HUMA : Who leads Daesh? Some claim that Baghdadi would be merely a front, that the real power would rest with former Iraqi army members that “love whiskey more than Allah”.

DAWOD : Abou Bakr al Baghdadi is the leader. The organization he heads has several committees (military, religious, economic affairs, and communication, safety…) that are sometimes called “ministries”. And Daesh divides the territories it controls into provinces (wilaya). Baghdadi, the “commander of the believers”, is seconded by two important bodies. One is composed of his alternates, the other is a consultative committee. Now the caliph is elected by this commission on which no former member of Saddam Hussein’s army sits, whereas some of his alternates are former Baathist army members promoted on account of their military competence rather than their Baathist ideology. More important still, the Iraqi party in Daesh’s top decision-making bodies is infinitely more important than the Syrian party or than that of any of the other Jihadists movements. No foreigner sits on the military commandment of Daesh’s Iraqi branch, while quite a few Iraqi hold executive posts in the Syrian branch.

So whatever may be alleged as concerns the breaking up of the Syrian-Iraqi border by Daesh, the cultural and spatial distinction is still paramount in those Jihadists’ mental frame despite their proclaimed exclusive devotion to Allah. Some Jihadists from its Syrian branch are dissatisfied with the Iraqi stranglehold and with the dominance of the Baghdadi party on account of its extremely local, territorial hold, intimately connected with former military servants of Saddam Hussein’s. Added to this is the fact that Jihadists from all over the world want to fight in Iraq and elsewhere, like al Qaida. And so, in view of the West’s and Russia’s engagement some Daesh members might very well defect to the groups with which Daesh has recently been battling for preeminence.

HUMA : What about Daesh’s doctrine? Is The Management of Savagery really its handbook, as some contend?

DAWOD : This book, which was written in 2004, holds pride of place on Daesh’s shelves. Its author is a Jihadist called Abu Bakr Naji, no doubt a pseudonym for an individual or a group. It’s an easy read and can be understood by everybody. Immediately spotted by the US it was translated into English one year later, then three years later into French. The strategy it professes consists in bringing about chaos in order to sap the legitimacy and credibility of the established order by inciting individuals and groups to turn in upon themselves until the State collapses under the repeated blows of a violence that keeps getting blinder and striking wider, and the Jihadist alternative is imposed as the only possible solution.

That is why the French Gestion de la barbarie does not translate the author(s)’ meaning. A better title would be “Management ou Administration de la sauvagerie”. But there are other manuals on Daesh’s shelves. The Jihadist conglomeration includes all literature that legitimizes Jihad. The most important handbook for Daesh is Abu Abdullah al Muhajir’s Fiqh al Jihad, or Fiqh al Dima (Jihad’s judicial and theological norms).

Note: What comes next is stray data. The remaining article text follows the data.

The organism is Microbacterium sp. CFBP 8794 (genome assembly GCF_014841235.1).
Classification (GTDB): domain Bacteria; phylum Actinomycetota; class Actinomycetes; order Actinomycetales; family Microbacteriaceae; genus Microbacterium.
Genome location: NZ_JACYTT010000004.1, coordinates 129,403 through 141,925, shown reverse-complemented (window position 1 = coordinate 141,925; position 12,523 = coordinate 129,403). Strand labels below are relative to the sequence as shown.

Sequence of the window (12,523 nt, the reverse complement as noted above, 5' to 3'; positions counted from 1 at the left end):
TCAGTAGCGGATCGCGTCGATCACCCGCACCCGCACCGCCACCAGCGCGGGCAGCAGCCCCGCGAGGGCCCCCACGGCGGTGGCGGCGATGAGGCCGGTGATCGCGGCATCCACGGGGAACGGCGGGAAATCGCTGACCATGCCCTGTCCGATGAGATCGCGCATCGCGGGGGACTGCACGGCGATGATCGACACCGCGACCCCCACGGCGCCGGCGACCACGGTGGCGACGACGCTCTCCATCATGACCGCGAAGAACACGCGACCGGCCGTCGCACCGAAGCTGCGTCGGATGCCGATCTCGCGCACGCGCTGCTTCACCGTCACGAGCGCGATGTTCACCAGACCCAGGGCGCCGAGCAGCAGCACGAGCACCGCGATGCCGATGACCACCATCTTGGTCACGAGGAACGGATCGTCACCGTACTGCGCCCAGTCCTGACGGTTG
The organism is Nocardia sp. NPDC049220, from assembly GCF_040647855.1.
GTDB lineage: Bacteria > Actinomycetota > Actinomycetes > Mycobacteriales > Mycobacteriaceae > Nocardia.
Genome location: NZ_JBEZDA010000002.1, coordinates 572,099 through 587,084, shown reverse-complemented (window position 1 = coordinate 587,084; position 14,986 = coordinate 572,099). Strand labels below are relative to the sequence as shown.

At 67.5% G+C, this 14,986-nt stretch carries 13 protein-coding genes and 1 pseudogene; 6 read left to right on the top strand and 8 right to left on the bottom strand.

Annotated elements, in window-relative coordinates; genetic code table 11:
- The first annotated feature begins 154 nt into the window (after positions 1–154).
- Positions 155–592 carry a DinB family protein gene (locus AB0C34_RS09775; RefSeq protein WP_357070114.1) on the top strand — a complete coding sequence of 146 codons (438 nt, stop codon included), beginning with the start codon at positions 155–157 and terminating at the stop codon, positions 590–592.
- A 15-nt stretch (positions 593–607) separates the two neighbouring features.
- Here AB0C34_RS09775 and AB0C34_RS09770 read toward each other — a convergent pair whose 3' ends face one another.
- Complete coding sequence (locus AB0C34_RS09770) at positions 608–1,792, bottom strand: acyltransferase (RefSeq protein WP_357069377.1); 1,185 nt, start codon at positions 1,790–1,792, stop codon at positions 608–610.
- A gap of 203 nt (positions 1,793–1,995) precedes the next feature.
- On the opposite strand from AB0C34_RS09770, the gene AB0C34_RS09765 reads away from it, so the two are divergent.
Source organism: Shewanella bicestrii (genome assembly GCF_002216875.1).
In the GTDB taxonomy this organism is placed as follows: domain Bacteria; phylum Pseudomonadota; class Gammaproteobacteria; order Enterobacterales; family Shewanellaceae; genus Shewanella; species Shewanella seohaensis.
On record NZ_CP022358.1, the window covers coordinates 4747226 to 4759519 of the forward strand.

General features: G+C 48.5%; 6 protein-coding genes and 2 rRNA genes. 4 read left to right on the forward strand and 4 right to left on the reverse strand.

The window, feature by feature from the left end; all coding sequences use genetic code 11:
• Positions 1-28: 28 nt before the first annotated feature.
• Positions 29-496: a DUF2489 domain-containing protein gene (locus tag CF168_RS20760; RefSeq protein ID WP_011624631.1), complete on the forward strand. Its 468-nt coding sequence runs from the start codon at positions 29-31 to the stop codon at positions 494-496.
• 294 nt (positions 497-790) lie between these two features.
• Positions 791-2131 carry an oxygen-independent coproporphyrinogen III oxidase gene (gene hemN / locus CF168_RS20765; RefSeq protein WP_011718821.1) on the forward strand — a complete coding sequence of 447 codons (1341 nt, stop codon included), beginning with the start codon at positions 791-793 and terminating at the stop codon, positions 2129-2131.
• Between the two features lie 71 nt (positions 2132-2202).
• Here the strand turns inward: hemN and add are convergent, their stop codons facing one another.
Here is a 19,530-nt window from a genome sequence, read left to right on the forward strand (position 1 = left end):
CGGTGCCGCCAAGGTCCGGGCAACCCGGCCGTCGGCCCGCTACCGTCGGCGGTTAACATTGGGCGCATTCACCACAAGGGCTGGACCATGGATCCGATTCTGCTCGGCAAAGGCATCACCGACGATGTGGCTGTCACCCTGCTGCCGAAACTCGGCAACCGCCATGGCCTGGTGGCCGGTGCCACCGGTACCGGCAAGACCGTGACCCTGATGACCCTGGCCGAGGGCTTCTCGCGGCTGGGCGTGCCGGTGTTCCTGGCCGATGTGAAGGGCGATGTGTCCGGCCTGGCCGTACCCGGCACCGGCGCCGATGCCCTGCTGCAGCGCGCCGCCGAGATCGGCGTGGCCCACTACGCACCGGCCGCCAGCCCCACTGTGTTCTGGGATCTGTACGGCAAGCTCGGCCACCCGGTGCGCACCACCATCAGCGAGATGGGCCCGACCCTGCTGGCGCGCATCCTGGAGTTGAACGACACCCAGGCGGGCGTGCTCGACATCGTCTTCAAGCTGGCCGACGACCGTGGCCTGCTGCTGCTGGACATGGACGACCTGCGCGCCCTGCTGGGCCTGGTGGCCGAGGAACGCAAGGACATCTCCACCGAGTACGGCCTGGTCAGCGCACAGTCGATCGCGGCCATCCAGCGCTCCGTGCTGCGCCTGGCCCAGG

HUMA : Can Daesh boast a real popular following?

DAWOD : That’s a difficult question. Daesh has been trying to make the most of the weariness and hostility of part of the Sunni population in Iraq to Nouri al Maliki’s central government as it became more and more denominational. If you consider the Ninive province and its capital Mossoul, which according to some is a successful example of Daesh administration, you’ll find that a year and a half later almost a third of Mossoul’s population has fled. There is not one Christian left. This town is famous for its rich ethnic composition, but now uniformity prevails: the Yezidis have been slaughtered and thousands of their wives sold away as slaves.

Tall Afar, the province’s other major town (it had 300,000 inhabitants before Daesh), lost two thirds of its Shiite and Turkmen populations. Even Sunni Arabs who did not obey Daesh’s radically fundamentalist dictates were cracked down upon by the Jihadists. Still, it would be a mistake to under-estimate some degree of allegiance to Daesh’s project here and there, especially among disillusioned, marginalized and humiliated youth. But there certainly is no massive and popular adhesion. The easy progress of Daesh in 2014 and in early 2015 in the Sunni portion of Iraq is rather due to the deficiencies of the State, corruption, the legacy of occupation than to I know not what idyll with the Jihadist cause.

HUMA : Can the current international military campaign effectively eliminate Daesh?

DAWOD : It can’t. To defeat Daesh you must support the local people or provide troops on the ground. The former is the better solution provided a political project is attached to it. For if after the victory you support a government that accentuates its denominational bent, the real problems will only be put off, and other kinds of Jihadists may appear, maybe even more dangerous than Daesh. Daesh is worse than Al Qaeda, who was worse than the earliest opponents to the US occupation of Iraq.

The fate of Syria, also partially that of Iraq, has unfortunately turned into a global issue, which means that a political solution must be devised in preparation for the aftermath of the war, with a collective guarantee. Important though it is to preserve states that have existed for a century, it is just as urgent to think out forms and supple, accommodating modes of administration and government, like federalism, the empowerment of some regions, and guarantees for ethnic and religious minorities. Devising adequate political solutions is a must for Daesh to be eradicated.